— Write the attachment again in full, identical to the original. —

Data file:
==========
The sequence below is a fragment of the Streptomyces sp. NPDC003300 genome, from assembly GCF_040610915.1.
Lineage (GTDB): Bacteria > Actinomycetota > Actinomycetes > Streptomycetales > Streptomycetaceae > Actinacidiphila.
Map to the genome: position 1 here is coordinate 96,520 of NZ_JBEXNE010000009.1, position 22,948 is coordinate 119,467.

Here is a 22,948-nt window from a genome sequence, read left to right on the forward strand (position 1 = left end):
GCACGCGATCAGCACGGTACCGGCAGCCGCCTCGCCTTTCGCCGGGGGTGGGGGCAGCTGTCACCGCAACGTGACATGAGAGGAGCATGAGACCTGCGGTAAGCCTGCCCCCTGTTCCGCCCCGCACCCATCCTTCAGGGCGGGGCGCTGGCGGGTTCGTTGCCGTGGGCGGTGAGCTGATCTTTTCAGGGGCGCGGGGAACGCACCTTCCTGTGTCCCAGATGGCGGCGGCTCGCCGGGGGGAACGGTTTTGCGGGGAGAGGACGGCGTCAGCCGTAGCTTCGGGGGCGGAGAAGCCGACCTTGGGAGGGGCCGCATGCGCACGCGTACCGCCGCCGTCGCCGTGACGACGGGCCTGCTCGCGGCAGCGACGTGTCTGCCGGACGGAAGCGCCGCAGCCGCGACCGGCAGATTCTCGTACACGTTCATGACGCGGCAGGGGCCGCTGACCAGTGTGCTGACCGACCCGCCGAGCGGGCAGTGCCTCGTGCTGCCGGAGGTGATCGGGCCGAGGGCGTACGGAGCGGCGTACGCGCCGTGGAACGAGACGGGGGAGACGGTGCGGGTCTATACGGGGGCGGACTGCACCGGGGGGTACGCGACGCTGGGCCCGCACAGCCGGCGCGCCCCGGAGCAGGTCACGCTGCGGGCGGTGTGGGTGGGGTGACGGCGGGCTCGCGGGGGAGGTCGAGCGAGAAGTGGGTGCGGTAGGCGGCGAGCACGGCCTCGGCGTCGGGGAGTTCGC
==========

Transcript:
The sequence below is a fragment of the Streptomyces sp. NPDC003300 genome, from assembly GCF_040610915.1.
Lineage (GTDB): Bacteria > Actinomycetota > Actinomycetes > Streptomycetales > Streptomycetaceae > Actinacidiphila.
Map to the genome: position 1 here is coordinate 96,520 of NZ_JBEXNE010000009.1, position 22,948 is coordinate 119,467.

Here is a 22,948-nt window from a genome sequence, read left to right on the forward strand (position 1 = left end):
GCACGCGATCAGCACGGTACCGGCAGCCGCCTCGCCTTTCGCCGGGGGTGGGGGCAGCTGTCACCGCAACGTGACATGAGAGGAGCATGAGACCTGCGGTAAGCCTGCCCCCTGTTCCGCCCCGCACCCATCCTTCAGGGCGGGGCGCTGGCGGGTTCGTTGCCGTGGGCGGTGAGCTGATCTTTTCAGGGGCGCGGGGAACGCACCTTCCTGTGTCCCAGATGGCGGCGGCTCGCCGGGGGGAACGGTTTTGCGGGGAGAGGACGGCGTCAGCCGTAGCTTCGGGGGCGGAGAAGCCGACCTTGGGAGGGGCCGCATGCGCACGCGTACCGCCGCCGTCGCCGTGACGACGGGCCTGCTCGCGGCAGCGACGTGTCTGCCGGACGGAAGCGCCGCAGCCGCGACCGGCAGATTCTCGTACACGTTCATGACGCGGCAGGGGCCGCTGACCAGTGTGCTGACCGACCCGCCGAGCGGGCAGTGCCTCGTGCTGCCGGAGGTGATCGGGCCGAGGGCGTACGGAGCGGCGTACGCGCCGTGGAACGAGACGGGGGAGACGGTGCGGGTCTATACGGGGGCGGACTGCACCGGGGGGTACGCGACGCTGGGCCCGCACAGCCGGCGCGCCCCGGAGCAGGTCACGCTGCGGGCGGTGTGGGTGGGGTGACGGCGGGCTCGCGGGGGAGGTCGAGCGAGAAGTGGGTGCGGTAGGCGGCGAGCACGGCCTCGGCGTCGGGGAGTTCGC